Balancing the movement will also present some problems but I should be able to overcome this. Static balancing is simple enough in principle.

Obviously, the stronger that magnetic field, the easier it will be. The makeshift magnet I used above is no-where near as strong as neodymium ones

Obviously, in a lot of amatear applications, 50 uA FSD isn't required, but that's the challenge I've accepted, so I'll see what I can do.

@ Magnet18, Do you have any photo's of your setup?

EDIT: I'm assuming a larger diameter coil will have advantages, assuming the same number of turns.
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magnet18
Sat May 14 2011, 09:26PM
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15 turns, 20ga, I need more turns. much more turns.
I'll see what happens when I make some changes, I have some nice thin wire and better material for a needle.
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Patrick
Sat May 14 2011, 09:30PM
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Location: Chico, CA. USA
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magnet18 wrote ...






15 turns, 20ga, I need more turns. much more turns.
I'll see what happens when I make some changes, I have some nice thin wire and better material for a needle.

remember the d'Araonsval meter has that arm stretching in a curve across from pol to pole, to linearize the meters scale, otherwise what your showing above is exponetial or logarithmic, i forget which.

im trying to find pics and my book at the moment... to show what i mean.
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Sulaiman
Sat May 14 2011, 09:40PM
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Joined: Mon Feb 13 2006, 10:25AM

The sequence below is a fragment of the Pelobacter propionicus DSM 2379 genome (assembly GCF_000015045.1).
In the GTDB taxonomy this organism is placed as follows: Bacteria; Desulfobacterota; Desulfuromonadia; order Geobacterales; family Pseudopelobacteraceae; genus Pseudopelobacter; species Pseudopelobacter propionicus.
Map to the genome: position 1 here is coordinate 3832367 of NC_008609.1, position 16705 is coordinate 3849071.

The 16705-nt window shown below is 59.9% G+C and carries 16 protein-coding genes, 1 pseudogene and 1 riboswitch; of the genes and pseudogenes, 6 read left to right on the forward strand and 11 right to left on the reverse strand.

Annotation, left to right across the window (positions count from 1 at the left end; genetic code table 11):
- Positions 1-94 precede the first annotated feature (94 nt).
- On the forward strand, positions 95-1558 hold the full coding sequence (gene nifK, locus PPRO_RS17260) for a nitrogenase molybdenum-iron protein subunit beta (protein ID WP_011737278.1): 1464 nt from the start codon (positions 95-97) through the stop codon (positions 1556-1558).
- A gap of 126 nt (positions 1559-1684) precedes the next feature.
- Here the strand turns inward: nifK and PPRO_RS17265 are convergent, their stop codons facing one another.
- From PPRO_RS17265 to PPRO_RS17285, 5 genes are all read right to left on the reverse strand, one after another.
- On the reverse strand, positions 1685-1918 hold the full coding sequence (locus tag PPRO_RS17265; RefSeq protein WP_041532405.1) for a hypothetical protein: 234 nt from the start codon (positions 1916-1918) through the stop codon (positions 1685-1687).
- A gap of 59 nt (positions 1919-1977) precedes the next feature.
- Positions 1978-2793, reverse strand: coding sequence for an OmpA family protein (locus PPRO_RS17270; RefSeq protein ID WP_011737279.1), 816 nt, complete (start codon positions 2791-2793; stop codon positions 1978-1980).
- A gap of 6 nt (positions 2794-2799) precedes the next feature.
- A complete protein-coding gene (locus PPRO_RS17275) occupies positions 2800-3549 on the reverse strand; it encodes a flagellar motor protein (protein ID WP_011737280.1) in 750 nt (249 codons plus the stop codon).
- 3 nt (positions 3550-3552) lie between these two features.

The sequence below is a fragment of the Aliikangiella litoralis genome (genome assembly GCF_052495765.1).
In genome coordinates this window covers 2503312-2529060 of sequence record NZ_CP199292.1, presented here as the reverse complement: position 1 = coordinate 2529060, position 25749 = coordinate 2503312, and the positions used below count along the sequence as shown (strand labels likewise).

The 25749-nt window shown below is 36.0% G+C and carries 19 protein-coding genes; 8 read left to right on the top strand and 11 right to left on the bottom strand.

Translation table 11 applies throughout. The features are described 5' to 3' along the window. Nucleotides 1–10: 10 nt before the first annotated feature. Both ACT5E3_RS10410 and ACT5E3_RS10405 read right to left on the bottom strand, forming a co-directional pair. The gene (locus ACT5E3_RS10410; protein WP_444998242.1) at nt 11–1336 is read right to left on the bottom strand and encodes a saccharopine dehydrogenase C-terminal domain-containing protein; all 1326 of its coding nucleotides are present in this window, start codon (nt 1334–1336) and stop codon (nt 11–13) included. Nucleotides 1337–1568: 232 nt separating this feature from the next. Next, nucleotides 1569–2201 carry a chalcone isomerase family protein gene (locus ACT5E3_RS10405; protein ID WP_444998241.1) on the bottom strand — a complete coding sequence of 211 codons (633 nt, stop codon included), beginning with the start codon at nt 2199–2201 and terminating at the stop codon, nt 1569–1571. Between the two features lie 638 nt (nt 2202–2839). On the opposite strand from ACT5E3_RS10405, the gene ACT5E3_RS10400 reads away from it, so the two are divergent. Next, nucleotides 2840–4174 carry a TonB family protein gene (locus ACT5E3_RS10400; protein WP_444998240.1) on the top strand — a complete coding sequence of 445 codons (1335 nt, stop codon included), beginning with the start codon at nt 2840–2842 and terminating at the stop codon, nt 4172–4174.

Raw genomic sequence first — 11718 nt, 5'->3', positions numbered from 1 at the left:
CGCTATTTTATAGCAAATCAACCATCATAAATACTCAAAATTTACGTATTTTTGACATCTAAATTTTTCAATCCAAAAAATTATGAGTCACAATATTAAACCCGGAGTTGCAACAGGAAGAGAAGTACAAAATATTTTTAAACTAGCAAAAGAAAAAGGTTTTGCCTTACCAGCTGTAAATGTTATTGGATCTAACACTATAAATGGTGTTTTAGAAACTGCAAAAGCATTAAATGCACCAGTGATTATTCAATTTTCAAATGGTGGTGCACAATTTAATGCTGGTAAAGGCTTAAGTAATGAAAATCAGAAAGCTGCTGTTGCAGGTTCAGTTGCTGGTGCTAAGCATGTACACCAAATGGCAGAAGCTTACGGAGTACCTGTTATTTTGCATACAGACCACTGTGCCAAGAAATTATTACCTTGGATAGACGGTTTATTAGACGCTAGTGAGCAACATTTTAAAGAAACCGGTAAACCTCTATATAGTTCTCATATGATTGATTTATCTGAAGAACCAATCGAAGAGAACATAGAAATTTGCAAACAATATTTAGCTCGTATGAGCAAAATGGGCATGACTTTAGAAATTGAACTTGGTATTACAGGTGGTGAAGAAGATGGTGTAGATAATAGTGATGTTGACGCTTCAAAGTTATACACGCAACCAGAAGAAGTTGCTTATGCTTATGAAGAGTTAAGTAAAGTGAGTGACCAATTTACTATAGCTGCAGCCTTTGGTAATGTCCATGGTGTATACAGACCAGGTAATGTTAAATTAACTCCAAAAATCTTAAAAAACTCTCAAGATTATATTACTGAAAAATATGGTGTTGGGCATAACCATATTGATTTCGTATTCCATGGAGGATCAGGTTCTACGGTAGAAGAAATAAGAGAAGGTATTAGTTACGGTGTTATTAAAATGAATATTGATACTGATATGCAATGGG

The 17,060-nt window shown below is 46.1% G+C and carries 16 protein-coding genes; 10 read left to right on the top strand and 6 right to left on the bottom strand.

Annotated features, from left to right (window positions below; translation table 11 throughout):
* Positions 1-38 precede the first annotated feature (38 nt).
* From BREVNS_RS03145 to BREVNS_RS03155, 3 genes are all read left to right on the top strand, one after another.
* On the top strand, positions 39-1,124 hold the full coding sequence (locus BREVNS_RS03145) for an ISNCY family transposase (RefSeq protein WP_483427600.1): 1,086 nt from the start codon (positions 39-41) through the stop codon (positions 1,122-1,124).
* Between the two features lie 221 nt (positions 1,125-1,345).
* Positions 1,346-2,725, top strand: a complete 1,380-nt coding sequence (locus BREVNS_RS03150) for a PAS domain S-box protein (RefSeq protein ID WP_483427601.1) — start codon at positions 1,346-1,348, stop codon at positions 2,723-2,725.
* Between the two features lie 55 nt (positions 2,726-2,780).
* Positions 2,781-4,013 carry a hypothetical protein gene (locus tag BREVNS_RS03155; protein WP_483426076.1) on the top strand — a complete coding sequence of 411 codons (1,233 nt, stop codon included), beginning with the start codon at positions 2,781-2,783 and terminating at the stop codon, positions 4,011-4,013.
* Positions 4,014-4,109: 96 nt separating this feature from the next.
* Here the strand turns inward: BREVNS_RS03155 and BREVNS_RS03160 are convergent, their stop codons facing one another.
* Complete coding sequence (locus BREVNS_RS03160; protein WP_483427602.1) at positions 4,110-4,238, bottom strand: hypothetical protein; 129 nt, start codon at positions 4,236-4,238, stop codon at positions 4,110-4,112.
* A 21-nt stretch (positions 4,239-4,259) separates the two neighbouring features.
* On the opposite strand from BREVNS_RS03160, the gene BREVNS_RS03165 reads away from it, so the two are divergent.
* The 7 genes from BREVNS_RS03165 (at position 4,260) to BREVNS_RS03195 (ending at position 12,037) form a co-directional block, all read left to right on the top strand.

Location: United Kingdom
Posts: 2313
For a moving-coil meter, winding the coil will be tedious,
making the pivot/movement will require machining
making and mounting the springs at each end of the coil for centering/restoring-force/lead-out I want to see !
Seriously, don't start this project!

buy/get a moving coil meter movement
and try to completely dis-assemble then re-assemble the movement
now imagine having to make the parts as well

Make a Tangent galvanometer using a magnetic compass and helmholtz coils
this can be calibrated knowing the earth's magnetic field and the number of turns and dimensions of the coils.

You could also make a taut band mirror galvanometer...very sensitive.

For a compact/rugged unit I would go for a moving magnet design.
e.g. mount a diametrically magnetised disc magnet (I can post a couple if you like)
on a pivoted shaft with the pointer needle.
Wind many turns of wire on a stationary core with the pivoted magnet in the airgap
use a second magnet above or below the pivot points to zero the pointer and act as the restoring force.

An easy to make (large) coil and no spiral coils.
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Patrick
Sat May 14 2011, 09:55PM
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Location: Chico, CA. USA
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Sulaiman wrote ...

Seriously, don't start this project!
I think theve got their heart set on this matter, many of us think this is an unessacary waste of time and effort which they could spend on their other stuff.

But its not like I havent felt similarly with my HV probe obsession, though if I could by them for $6 instead of $2400 I would just buy the dam things.
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magnet18
Sun May 15 2011, 04:10AM
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I'm honestly probably going to end up just shelling out the cash for a bunch of these things, but it's still fun to play around with building one.
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Patrick
Sun May 15 2011, 04:33AM
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Posts: 4445
magnet18 wrote ...

I'm honestly probably going to end up just shelling out the cash for a bunch of these things, but it's still fun to play around with building one.